Plants that grow on trellises can provide privacy and shade to a home landscape. Both vines and climbing plants are appropriate to grow on a trellis, pergola or, in some cases, along a fence or wall. Many vines, such as ivy, will take to a trellis on their own, while others, such as bougainvillea, do better if trained or tied to a trellis when young. Many of these plants may become invasive or may wander onto other plants, so they need to be monitored.
Bougainvillea is a colorful, evergreen vine that thrives in frost-free areas and can be trained along a trellis, pergola or fence. This plant is often seen covering entryways or growing along trellises in the South, Southwest and California. Bougainvillea is showy--but not because of its blooms. This plant produces papery, round bracts in pinks, purple, reds, yellows and whites that give the appearance of having colored leaves. In reality, the foliage is green. Bougainvillea should be planted in sun in most climates, but performs better in light shade in the hottest, most humid regions. It requires regular to moderate water.
If you're looking for a plant that will not only grow up a trellis but will add a lovely fragrance to your yard, honeysuckle (Lonicera) is a good choice. Hardy in most climates, though it may die back in winter, honeysuckle can easily be trained to climb a trellis, from which it will produce fragrant, tubular flowers in spring and summer. Japanese honeysuckle (L. japonica) is prevalent throughout the South and produces a sweet-scented purple-white flower. This variety is invasive. In general, honeysuckle thrives in full sun to some shade with moderate water.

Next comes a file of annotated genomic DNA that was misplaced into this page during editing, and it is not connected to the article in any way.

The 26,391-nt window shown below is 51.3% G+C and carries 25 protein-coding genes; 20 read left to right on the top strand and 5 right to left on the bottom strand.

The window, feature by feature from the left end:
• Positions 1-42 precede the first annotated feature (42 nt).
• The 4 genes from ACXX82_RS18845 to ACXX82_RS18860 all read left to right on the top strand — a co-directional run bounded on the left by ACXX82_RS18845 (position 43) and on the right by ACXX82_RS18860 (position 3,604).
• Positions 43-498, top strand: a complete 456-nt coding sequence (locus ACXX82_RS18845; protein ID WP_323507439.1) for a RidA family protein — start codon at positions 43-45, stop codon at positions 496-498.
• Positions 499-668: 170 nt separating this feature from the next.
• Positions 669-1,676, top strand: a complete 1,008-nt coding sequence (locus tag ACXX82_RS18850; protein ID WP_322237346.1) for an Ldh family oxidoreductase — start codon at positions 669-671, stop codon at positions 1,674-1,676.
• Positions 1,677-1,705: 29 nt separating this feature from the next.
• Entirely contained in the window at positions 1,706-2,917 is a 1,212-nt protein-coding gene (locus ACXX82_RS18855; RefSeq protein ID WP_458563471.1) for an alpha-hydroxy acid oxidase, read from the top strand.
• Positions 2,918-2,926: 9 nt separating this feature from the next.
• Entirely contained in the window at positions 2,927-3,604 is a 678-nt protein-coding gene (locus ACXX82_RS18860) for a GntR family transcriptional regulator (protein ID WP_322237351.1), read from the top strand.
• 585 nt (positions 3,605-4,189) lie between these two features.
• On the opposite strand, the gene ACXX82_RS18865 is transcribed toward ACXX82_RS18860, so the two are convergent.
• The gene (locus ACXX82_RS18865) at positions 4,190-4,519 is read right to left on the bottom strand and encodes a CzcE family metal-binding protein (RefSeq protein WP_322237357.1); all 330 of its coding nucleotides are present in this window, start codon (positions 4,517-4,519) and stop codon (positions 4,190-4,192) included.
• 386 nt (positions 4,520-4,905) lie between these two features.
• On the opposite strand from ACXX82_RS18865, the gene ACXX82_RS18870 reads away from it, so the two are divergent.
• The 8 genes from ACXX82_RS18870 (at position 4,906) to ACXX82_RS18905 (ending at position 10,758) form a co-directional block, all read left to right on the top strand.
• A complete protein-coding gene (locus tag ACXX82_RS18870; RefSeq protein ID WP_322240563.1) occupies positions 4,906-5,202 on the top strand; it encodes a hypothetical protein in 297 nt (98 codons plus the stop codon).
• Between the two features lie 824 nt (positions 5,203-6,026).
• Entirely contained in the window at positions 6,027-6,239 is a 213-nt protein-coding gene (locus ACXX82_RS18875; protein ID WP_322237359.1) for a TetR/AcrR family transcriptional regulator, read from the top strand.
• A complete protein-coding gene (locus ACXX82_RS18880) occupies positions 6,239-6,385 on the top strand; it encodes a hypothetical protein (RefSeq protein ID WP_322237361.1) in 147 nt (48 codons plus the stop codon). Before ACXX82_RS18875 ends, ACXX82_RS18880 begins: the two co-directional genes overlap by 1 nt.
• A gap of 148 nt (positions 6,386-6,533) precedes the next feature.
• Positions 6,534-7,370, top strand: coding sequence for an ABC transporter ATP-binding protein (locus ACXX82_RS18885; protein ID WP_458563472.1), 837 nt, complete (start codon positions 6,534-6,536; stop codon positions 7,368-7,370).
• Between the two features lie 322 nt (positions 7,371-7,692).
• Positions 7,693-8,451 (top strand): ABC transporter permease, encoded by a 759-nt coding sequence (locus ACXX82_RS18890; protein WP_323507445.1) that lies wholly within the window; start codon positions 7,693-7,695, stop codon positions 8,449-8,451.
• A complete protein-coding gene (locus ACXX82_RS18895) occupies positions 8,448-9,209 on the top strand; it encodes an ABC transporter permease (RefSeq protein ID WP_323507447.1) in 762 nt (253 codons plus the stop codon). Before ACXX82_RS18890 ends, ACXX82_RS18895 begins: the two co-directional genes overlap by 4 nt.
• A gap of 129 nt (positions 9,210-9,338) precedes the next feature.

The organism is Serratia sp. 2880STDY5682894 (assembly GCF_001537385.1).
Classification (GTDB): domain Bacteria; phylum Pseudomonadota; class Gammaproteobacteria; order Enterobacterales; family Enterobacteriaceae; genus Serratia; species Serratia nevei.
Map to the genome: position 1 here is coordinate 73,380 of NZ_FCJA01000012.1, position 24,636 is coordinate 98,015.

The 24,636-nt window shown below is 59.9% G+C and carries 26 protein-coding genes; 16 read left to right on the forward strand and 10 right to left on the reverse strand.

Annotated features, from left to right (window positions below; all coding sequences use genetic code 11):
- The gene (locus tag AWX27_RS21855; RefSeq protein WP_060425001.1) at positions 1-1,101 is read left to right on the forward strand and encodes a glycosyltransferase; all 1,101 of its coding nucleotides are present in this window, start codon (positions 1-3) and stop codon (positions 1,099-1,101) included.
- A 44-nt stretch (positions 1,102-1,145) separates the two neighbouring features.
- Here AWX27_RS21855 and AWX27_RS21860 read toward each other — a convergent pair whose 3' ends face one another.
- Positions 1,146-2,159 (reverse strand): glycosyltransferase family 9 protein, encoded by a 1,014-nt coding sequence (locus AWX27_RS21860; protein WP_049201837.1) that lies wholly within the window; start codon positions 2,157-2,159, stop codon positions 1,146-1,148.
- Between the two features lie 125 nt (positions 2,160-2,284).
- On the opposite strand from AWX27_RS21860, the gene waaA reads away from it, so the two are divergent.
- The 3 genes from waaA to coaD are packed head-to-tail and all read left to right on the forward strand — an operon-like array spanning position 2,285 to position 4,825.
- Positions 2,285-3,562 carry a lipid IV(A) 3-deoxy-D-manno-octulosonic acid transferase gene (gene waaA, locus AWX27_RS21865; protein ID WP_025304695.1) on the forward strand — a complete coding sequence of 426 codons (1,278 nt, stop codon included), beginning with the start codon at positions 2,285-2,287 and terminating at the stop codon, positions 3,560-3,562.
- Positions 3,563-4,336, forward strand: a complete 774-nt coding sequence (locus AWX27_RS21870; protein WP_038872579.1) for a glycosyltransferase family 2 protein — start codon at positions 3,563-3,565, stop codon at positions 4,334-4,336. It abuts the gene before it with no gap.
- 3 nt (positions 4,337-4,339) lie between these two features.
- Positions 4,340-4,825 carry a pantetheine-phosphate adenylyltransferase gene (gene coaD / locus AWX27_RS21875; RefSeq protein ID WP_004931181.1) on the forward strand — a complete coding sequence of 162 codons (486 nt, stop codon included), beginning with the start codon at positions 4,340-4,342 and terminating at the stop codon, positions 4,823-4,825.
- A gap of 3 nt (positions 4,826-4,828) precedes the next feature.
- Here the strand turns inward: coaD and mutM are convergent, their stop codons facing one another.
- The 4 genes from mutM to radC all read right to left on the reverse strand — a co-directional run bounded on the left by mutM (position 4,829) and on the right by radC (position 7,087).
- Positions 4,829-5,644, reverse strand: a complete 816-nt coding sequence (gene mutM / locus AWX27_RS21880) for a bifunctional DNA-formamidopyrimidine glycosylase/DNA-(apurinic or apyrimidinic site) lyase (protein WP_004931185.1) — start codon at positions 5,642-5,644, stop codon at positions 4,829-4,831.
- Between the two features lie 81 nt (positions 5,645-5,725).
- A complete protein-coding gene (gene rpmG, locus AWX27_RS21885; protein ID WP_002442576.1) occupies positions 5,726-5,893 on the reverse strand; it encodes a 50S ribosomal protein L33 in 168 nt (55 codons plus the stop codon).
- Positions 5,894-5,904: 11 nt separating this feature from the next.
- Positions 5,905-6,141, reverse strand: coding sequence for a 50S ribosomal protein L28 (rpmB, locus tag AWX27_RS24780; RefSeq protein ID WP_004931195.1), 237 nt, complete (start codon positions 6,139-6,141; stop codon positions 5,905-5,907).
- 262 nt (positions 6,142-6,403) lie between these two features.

Ivy (Hedera) is a neat, compact, evergreen vine that will climb just about anything from a trellis to a cement wall and may used to disguise any vertical surface. Ivy climbs by producing small rootlets along the vine that will grab onto a surface, making it a sturdy climber and a difficult one to remove. If planted near other plants, be careful to keep ivy away, as the rootlets may strangle neighboring plants. Ivy is available in many varieties and will survive in all but the coldest climates. In general, these plants thrive in full sun to part shade in hottest areas and require regular water.